Newt Gingrich: McCarthy will be hard to beat

Former House Speaker Newt Gingrich, who rose through the House as a whip, said Kevin McCarthy's relatively easy expected rise to majority leader is a testament to the power of having an extensive political operation already in place – and McCarthy’s affable personality.

“Unless you’ve been out there organizing for a long time, it’s hard to beat somebody who has been counting votes for years and knows the entire conference,” Gingrich said of the California Republican. “Legislative bodies reward friendliness.”

Gingrich said McCarthy's lengthy list of phone numbers and his understanding of the House's factions gave him a significant head start.

“Before Cantor resigned, McCarthy had 35 deputy whips he could call and say, ‘Hey guys, I’m running,’ and probably 32 of them said, ‘I’m for you.’ That got him started and gave him momentum,” he said.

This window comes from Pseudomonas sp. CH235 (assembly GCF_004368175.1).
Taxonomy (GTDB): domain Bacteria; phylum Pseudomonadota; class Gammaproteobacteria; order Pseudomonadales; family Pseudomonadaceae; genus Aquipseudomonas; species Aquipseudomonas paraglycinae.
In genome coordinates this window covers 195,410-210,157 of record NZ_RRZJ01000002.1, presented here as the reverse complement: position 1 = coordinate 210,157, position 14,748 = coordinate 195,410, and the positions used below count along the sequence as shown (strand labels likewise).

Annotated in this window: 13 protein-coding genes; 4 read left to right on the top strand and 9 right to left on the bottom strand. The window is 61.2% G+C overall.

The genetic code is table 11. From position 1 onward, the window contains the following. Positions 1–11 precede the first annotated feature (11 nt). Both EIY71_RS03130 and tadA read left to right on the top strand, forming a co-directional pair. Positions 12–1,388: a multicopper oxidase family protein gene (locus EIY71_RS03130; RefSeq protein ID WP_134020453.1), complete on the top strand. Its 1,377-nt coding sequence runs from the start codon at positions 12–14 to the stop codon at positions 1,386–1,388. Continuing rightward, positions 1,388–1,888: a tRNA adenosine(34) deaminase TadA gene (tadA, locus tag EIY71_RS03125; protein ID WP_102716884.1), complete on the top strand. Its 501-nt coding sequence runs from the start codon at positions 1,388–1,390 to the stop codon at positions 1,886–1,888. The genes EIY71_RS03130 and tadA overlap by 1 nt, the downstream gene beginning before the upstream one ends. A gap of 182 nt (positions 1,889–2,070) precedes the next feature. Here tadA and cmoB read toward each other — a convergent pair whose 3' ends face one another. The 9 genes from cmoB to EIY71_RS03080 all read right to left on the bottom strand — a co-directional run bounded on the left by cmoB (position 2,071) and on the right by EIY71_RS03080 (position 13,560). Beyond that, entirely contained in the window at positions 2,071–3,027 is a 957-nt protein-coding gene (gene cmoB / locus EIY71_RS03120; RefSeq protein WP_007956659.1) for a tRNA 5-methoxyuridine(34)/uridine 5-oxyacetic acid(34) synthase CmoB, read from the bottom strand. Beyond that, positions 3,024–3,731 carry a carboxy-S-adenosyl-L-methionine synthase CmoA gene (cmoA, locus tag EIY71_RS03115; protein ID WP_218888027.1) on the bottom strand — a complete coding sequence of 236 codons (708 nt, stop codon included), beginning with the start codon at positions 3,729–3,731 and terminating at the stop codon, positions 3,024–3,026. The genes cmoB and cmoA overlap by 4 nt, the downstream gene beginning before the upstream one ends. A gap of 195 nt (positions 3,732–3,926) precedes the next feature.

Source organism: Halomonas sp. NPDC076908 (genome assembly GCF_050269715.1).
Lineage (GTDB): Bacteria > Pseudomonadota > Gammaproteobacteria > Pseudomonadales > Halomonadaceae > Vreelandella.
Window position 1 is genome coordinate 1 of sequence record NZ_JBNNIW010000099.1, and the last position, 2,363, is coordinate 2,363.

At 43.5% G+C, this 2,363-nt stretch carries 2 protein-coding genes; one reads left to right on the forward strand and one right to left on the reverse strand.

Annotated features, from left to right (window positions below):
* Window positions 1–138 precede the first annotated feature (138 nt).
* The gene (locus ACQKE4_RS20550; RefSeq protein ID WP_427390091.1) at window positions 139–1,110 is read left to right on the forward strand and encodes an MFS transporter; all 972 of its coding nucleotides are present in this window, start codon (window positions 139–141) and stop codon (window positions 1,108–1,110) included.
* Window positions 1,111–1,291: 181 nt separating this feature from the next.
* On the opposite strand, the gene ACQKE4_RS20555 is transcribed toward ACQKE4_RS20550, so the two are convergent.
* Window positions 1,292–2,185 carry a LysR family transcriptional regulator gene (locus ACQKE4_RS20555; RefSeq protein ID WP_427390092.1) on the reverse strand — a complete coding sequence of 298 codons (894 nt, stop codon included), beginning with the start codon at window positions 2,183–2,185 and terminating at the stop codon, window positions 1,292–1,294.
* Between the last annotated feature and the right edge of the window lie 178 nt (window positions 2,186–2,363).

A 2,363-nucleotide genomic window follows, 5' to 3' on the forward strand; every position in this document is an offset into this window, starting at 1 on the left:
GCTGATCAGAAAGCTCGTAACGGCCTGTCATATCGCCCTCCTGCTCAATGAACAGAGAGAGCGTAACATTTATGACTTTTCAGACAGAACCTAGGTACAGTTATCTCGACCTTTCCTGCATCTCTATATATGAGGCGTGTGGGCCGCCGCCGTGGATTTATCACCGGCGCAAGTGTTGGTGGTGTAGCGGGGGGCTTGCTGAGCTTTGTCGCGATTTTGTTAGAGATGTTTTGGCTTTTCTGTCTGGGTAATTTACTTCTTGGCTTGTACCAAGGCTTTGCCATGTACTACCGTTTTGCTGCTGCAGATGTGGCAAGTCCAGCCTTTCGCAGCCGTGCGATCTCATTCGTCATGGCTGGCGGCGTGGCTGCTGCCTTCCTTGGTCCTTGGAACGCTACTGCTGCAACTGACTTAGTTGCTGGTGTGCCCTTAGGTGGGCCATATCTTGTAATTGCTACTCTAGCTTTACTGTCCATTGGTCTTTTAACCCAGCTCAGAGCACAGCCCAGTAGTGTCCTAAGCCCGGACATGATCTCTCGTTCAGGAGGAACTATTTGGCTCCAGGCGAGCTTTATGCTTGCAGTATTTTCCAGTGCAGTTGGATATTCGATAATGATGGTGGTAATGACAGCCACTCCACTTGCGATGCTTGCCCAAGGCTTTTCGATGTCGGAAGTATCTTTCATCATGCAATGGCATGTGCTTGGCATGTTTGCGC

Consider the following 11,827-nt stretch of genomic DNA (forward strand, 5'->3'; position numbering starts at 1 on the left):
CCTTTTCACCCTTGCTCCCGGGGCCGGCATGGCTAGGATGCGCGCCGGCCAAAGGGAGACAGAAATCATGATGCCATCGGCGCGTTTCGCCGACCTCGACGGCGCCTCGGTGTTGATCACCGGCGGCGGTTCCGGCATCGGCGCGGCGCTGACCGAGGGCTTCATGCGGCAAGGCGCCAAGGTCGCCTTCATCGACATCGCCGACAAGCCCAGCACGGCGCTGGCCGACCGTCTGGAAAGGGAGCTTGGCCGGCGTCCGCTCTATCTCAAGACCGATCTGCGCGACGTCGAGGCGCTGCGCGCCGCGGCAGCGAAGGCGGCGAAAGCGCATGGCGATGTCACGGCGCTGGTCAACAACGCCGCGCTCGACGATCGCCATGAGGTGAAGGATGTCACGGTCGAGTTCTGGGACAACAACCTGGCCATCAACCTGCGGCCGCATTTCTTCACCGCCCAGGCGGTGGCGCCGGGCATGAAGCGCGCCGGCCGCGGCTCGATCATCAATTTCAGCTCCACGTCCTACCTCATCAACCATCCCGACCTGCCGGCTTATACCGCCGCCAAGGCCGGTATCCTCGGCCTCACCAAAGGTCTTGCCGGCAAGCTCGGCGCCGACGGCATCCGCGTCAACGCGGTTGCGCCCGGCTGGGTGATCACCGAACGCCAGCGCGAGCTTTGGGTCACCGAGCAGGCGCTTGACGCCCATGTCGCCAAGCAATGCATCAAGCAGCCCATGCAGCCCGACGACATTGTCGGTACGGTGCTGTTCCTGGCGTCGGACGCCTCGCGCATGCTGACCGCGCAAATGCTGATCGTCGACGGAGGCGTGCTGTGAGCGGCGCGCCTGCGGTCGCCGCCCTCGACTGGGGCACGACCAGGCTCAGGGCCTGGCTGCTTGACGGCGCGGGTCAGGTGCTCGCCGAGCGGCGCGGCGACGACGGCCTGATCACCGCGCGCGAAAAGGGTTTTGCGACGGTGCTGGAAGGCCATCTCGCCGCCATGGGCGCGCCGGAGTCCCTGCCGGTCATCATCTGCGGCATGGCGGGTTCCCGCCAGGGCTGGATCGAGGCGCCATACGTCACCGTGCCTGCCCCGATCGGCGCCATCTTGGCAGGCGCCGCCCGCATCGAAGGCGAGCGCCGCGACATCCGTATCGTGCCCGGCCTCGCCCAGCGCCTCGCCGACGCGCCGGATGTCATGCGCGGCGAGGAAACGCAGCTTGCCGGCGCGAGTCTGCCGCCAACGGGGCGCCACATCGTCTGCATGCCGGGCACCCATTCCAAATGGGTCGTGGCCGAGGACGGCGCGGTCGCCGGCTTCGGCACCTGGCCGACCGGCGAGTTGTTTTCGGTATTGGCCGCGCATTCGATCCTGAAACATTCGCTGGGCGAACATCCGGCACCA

Once House Republicans saw McCarthy nearing a majority, they scrambled to be with a winner. “Every leadership race is really close until you win," Gingrich said. "The second you get to 51 percent, everyone seems to say, ‘I’m with you,’ since there is no real advantage to not be with you.”

McCarthy, who helped craft the House GOP’s election “pledge” in 2010, is “very much ideas oriented,” Gingrich added.

“He’s very aware of the need to aggressively build a majority. He’s sympathetic to the attitude of the tea party but knows the party needs to outflank and beat President Obama instead of running straight at him in a self defeating way.”

Robert Costa is a national political reporter at The Washington Post.
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